Traditionally, studies exhibited that there was a direct link between beta-amyloid and cognitive impairment. For over three decades, neurologists worked on getting rid of the protein to eliminate the neurodegenerative disease.
However, Dr. Perlmutter grew wary of this theory following a 2010 study published in PLOS One that found that the beta-amyloid protein actually had antimicrobial functions, destroying potentially harmful bacteria in the brain.
This got the neurologist thinking. He came to the realization that most people probably have HSV-1 in some form or another. However, that doesn’t mean everyone in this world will get Alzheimer’s disease.
With that knowledge, Dr. Perlmutter realized that genetics played a role as well. He theorized if you have a history of Alzheimer’s in your family, you yourself are far more susceptible. Furthermore, if you yourself have a history of cold sores, then you are at an increased risk of developing the condition. The doctor came to this conclusion after reading a study that found that adults that have HSV-1 are at a higher risk of developing Alzheimer’s disease.
Ironically enough, it was also discovered that the once demonized beta-amyloid protein helped keep HSV-1 at bay. When beta-amyloid plaques were split open, scientists found that 70% of the DNA inside of the HSV-1 virus was present. Therefore, these proteins would keep HSV-1 from attacking the brain.
How to Suppress HSV-1
Taking Dr. Perlmutter’s theories further, he suggests that your best chance in fighting off Alzheimer’s disease is to suppress the herpes virus.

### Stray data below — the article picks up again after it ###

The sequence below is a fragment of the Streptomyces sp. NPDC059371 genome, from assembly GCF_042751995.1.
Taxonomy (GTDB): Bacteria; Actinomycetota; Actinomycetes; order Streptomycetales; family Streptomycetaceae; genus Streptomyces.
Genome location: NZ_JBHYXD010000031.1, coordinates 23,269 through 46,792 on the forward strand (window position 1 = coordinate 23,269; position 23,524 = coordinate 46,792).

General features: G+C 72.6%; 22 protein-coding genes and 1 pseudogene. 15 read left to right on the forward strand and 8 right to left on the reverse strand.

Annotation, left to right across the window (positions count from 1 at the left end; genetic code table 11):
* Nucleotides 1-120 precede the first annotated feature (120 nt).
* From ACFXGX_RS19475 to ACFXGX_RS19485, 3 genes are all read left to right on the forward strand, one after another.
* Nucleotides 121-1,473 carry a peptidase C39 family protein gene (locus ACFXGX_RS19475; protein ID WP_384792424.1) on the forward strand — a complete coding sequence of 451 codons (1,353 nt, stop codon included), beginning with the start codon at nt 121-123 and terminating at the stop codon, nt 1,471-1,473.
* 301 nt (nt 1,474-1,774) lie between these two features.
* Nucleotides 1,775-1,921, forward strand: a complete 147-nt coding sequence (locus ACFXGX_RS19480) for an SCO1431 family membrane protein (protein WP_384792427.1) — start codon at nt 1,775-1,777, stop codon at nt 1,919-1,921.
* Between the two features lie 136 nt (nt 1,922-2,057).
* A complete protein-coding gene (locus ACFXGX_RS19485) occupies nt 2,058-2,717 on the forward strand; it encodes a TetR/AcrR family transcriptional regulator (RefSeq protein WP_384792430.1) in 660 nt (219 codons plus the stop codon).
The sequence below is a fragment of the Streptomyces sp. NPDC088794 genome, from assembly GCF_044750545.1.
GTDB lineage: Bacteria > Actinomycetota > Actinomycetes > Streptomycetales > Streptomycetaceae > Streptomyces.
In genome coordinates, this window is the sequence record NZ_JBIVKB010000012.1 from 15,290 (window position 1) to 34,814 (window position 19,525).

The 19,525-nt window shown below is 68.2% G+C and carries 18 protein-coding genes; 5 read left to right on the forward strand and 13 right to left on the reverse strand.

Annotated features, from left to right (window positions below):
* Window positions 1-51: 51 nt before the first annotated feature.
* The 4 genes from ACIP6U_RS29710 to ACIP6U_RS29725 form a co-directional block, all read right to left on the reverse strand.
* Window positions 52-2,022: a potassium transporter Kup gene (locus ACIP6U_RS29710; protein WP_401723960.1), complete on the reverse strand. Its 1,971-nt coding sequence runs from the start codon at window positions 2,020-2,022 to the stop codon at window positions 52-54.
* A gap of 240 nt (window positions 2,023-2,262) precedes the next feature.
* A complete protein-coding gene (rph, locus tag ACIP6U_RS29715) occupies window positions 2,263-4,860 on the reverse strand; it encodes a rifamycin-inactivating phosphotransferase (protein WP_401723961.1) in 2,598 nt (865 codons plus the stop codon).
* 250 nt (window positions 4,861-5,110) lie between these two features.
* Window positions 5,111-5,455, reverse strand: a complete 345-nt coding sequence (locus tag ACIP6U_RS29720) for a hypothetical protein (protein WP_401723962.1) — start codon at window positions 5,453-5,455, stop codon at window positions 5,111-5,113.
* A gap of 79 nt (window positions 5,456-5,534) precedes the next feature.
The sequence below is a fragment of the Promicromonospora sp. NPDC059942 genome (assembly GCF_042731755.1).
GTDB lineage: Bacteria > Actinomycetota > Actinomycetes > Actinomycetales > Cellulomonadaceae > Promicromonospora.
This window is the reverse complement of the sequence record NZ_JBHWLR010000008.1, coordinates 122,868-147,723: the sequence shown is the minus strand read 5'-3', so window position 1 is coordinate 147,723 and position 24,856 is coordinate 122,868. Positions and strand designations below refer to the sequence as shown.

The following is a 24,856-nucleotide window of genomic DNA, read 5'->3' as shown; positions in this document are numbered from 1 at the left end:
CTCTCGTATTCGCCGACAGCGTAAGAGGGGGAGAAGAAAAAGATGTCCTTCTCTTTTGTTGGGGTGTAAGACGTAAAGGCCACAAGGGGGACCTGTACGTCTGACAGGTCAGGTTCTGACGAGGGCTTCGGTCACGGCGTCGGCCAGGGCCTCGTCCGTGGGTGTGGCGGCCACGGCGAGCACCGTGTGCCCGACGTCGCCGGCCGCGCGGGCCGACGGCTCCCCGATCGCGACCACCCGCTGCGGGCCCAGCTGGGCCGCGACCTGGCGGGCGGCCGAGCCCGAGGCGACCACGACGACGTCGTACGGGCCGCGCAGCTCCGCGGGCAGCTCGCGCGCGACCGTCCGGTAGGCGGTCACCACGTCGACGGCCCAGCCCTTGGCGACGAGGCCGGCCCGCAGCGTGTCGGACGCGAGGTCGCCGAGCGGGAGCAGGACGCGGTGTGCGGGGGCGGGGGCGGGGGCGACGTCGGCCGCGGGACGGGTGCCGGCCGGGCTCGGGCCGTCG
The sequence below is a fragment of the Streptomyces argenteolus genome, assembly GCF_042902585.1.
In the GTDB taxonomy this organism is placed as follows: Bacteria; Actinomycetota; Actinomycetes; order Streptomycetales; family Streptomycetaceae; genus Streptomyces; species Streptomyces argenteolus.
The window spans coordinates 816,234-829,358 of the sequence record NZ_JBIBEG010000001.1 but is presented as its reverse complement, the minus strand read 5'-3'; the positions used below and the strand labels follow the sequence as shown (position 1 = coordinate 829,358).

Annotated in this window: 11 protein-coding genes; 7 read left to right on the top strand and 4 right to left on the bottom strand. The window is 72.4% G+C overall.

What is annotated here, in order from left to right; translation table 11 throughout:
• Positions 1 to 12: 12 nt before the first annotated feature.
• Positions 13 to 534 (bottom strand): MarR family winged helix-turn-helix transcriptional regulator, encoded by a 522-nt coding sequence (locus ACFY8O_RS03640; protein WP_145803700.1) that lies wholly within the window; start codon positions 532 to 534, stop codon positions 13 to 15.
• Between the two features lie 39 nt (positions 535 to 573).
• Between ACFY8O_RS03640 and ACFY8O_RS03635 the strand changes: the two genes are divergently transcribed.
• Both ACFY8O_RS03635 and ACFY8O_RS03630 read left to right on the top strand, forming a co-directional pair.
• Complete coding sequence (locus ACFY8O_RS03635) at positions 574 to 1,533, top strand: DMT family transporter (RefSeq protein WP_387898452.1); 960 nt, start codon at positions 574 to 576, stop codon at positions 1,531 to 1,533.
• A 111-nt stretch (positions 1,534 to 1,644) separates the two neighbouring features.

There are a number of supplements on this list. While they all do their share in improving the overall health of your brain, Dr. Perlmutter suggests taking these all in unison. They complement one another not only by improving their absorption into the system, but also by covering areas of improvement that the other supplements can’t.
Here is what Dr. Perlmutter suggests:
After testing positive for HSV-1, the neurologist suggests taking a prescription such as Valtrex immediately. If you are uncomfortable with prescription medications there are some holistic approaches you may take. However, they may not be as effective as taking a strong antiviral treatment such as Valtrex.
With that being said, you may try intravenous treatments of antioxidants such as Vitamin C or glutathione. These supplements work by increasing your body’s resistance to disease and stress. If these therapies don’t work, you should then look into Valtrex.
Lysine is one of the essential amino acids. Studies have shown that lysine is effective in fighting off frequent cold sores that are caused by HSV-1. Additionally, lysine can also fight off outbreaks of HSV-1 in the brain as well. This is because lysine works against arginine. Arginine is an amino acid that HSV-1 feeds off to spawn reproduction of virus cells.
This is an essential vitamin. Studies have found that Vitamin D can cause HSV-1 to remain dormant. Seeing as Vitamin D is not naturally found in food, you should get tested each year for a nutrient deficiency. This is especially true if you are HSV-1 positive.
Turmeric is such a powerful supplement much in thanks to its unique chemical compound, curcumin. Curcumin inhibits HSV-1 activity. What also makes turmeric such an effective supplement is that it improves gut health, blood circulation, and can improve skin and hair. With its multitude of benefits, turmeric is a great multi-use supplement for optimal brain health.
Eliminate Cold Sores, Fight Alzheimer’s Disease
Everyone has a tendency to treat cold sores like an afterthought. We just throw on some Blistex and move on with our day. However, we should be taking these outbreaks a bit more seriously.
If cold sores continue to pop up, get tested for HSV-1. If you test positive, start taking supplements that can help improve your brain health and keep the herpes virus at bay. Otherwise, you are running a risk of developing Alzheimer’s disease.
Do you take any of the above-mentioned supplements and have you noticed any improvements in your health? Let us know in the comments section below!